Continuing on my "what to do with everyday vegetables" theme, today's blog post is on butternut squash. I put out a question on my InstaStories last night asking what vegetable people would like different ideas on how to prep. The insta-question functon is always a little weird for me. Sometimes, I'll get one or two answers and sometimes a lot more. Sometimes, I'll get none. So I was surprisingly happy that this one got a pretty decent response and even happier that butternut squash and broccoli topped the poll. It's no secret that I'm a major squash fan and I also adore broccoli. Although the number of broccoli recipes on the blog does not reflect this level of adoration. Note to self: work on new broccoli recipes.
There are many ways to prepare butternut squash. Roasted, puréed, sautéed, steamed, boiled and even raw. Each time I cook with it, I tell myself to try something different, but as soon as I start prepping it, I automatically go into roast squash default mode and forty minutes later, beautiful caramlesised roast butternut squash appears. Second note to self: prep it a different way next time.
I love that squash is hardy. It will usually last in your kitchen for up to a week. This hardiness also means it can be a little tough to peel and chop. On this front, I recommend a good chopping board and a sharp heavy knife. If you can't face peeling it, just chop it up with the skin on. The skin is edible and while it will take a little longer to cook, it will taste good. Pre-peeled and pre-cut squash can be bought frozen or fresh and there is nothing wrong with going down this route if that's what suits you best.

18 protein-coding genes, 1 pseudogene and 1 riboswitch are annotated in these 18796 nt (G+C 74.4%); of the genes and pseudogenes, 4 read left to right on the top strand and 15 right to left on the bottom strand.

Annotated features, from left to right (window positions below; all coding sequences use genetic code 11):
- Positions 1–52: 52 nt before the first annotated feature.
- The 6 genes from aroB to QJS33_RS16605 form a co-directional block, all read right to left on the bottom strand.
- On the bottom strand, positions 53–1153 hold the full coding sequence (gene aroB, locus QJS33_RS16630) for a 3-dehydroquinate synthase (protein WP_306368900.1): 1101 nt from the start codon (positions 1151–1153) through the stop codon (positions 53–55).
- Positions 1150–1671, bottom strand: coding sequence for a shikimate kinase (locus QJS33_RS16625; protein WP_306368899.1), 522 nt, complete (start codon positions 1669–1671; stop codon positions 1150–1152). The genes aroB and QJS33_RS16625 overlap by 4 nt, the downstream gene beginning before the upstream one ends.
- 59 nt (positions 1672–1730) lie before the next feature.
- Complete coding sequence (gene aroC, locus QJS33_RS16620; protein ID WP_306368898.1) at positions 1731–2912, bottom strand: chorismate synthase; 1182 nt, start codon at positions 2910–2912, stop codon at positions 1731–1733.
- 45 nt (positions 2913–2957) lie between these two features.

While I work on coming up with a new recipe that doesn't involve roasting the squash, here are some of my favourite Honest Project squash recipes from the blog. Just scroll on for the dishes and click the images for the recipes.
This couldn't be easier to make. There are two parts to the recipe. The first part calls for roasting squash and chickpeas in the oven. The second involves cooking onion, garlic, spices and rice in stock. Once both are done, mix them together and serve with plenty of greek yogurt, pomegranate seeds and fresh herbs. C'est tout!
Salads should not be the reserve of summer. Winter vegetables can make for great additions to leafy greens, especially when teamed with cheeses like feta, goat's and blue. I'm an all-year-round salad fan and if you are too, this is a good option for this time of year. Butternut squash and goat's cheese go well together and a creamy goat's cheese works best.
This is one of those one-pot dinners that packs flavour and is easy to make. This recipe has five main ingredients - rice, butternut squash, coconut milk, chilli and lime - and a few extras that are in most kitchens. And everything can be bought in the local supermarket. Now click on the image and coconut rice with squash can be all yours.